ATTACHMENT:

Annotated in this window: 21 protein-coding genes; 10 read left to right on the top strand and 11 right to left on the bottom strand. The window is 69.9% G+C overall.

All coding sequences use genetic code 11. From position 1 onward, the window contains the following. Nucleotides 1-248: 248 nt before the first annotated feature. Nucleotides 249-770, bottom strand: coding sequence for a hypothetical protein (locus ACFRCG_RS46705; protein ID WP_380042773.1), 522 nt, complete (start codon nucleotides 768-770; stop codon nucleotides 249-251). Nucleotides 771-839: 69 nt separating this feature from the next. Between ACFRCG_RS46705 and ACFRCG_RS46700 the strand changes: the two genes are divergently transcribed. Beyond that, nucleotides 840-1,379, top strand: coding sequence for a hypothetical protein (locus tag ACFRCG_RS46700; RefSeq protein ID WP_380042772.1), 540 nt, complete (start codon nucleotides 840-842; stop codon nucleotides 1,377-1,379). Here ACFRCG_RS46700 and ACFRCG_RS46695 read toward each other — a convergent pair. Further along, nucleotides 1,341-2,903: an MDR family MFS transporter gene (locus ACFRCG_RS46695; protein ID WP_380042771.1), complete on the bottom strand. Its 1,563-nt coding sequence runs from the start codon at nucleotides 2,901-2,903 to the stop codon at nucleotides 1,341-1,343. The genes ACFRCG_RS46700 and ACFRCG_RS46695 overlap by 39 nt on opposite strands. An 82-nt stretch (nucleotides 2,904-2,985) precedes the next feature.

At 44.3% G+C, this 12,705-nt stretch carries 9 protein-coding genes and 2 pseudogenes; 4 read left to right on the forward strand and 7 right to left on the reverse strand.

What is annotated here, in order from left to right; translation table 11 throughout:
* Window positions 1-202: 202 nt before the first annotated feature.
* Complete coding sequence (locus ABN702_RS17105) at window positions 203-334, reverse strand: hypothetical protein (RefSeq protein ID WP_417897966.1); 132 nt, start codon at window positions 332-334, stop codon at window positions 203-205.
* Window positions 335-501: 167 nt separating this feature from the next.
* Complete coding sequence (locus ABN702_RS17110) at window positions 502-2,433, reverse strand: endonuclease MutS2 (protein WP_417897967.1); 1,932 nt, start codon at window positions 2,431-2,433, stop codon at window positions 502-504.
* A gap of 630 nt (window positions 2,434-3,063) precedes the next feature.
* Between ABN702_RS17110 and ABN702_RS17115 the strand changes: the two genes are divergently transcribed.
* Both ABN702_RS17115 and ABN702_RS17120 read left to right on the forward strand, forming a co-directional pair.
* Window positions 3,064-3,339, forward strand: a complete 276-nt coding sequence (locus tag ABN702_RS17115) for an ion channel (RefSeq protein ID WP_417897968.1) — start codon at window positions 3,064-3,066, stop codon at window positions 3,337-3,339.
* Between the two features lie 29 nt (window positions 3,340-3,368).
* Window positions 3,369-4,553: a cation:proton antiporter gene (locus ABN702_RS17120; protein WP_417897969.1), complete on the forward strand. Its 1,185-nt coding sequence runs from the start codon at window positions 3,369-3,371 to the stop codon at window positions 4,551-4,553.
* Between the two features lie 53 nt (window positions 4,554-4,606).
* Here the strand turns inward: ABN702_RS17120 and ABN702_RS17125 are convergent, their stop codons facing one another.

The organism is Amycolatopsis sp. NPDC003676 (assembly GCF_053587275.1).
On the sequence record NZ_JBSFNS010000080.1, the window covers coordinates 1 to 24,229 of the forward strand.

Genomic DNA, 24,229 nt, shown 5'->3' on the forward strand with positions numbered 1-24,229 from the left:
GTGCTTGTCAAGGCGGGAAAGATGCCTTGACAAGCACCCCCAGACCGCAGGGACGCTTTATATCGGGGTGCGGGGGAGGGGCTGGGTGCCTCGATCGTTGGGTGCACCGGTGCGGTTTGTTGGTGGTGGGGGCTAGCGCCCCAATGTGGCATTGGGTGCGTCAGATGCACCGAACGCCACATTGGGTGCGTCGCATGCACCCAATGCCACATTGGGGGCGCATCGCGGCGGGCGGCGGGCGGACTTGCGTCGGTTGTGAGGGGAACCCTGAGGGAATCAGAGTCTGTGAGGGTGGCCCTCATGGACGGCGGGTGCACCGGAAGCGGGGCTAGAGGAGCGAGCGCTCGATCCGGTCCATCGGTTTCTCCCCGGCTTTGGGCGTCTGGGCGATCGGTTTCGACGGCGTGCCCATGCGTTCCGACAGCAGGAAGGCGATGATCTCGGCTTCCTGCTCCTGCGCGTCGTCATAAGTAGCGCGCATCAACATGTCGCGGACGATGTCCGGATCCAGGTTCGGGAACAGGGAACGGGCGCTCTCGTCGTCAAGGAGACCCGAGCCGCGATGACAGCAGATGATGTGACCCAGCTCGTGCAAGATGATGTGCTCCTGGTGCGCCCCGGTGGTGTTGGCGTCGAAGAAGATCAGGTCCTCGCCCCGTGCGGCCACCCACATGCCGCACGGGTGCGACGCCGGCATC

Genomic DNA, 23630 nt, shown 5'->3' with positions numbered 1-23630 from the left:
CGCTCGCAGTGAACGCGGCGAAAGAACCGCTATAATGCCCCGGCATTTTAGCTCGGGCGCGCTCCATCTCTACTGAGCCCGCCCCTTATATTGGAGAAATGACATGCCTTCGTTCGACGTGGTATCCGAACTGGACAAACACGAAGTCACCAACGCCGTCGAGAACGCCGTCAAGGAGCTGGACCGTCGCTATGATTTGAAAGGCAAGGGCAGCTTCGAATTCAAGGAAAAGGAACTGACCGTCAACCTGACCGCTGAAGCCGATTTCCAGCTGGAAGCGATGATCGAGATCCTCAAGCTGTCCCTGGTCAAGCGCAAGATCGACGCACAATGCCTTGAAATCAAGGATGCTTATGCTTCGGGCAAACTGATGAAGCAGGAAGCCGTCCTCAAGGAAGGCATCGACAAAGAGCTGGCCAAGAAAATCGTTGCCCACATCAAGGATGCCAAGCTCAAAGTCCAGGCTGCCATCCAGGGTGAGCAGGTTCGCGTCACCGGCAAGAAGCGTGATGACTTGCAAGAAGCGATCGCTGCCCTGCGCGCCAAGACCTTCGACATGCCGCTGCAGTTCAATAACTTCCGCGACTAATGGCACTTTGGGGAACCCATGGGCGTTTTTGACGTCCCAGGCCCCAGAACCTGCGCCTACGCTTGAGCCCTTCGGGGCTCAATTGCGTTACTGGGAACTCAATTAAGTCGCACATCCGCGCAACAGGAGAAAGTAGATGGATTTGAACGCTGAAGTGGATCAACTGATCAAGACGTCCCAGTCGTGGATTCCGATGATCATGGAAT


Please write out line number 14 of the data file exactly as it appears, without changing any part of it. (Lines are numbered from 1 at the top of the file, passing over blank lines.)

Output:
* Window positions 3,369-4,553: a cation:proton antiporter gene (locus ABN702_RS17120; protein WP_417897969.1), complete on the forward strand. Its 1,185-nt coding sequence runs from the start codon at window positions 3,369-3,371 to the stop codon at window positions 4,551-4,553.